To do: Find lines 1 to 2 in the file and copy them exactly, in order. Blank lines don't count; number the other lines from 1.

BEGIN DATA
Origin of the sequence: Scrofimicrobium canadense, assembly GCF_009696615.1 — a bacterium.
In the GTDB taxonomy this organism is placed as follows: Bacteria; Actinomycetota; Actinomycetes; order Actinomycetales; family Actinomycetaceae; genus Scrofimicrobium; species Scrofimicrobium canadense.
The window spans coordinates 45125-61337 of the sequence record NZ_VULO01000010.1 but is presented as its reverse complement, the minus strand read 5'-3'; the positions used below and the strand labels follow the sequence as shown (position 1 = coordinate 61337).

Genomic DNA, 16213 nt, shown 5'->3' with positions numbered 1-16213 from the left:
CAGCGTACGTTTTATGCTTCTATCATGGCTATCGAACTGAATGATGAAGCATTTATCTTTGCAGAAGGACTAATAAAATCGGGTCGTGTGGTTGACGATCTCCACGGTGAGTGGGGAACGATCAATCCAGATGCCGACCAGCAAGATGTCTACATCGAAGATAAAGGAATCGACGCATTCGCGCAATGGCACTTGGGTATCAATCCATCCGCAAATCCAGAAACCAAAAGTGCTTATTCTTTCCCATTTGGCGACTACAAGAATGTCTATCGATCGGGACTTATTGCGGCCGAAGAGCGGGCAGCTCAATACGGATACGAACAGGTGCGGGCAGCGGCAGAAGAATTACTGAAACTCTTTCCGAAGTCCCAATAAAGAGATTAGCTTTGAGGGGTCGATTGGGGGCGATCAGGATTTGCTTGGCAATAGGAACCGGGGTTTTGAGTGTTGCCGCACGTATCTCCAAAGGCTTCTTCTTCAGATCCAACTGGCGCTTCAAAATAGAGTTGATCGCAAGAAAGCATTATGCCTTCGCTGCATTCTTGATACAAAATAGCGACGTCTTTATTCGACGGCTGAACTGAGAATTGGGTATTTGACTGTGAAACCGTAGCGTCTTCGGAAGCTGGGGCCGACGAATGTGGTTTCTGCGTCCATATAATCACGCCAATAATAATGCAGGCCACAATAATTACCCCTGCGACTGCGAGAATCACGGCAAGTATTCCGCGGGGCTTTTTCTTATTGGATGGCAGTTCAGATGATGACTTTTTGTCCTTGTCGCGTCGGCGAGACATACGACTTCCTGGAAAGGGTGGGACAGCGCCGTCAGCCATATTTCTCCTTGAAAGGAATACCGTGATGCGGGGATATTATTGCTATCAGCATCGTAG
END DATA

Origin of the sequence: Scrofimicrobium canadense, assembly GCF_009696615.1 — a bacterium.
In the GTDB taxonomy this organism is placed as follows: Bacteria; Actinomycetota; Actinomycetes; order Actinomycetales; family Actinomycetaceae; genus Scrofimicrobium; species Scrofimicrobium canadense.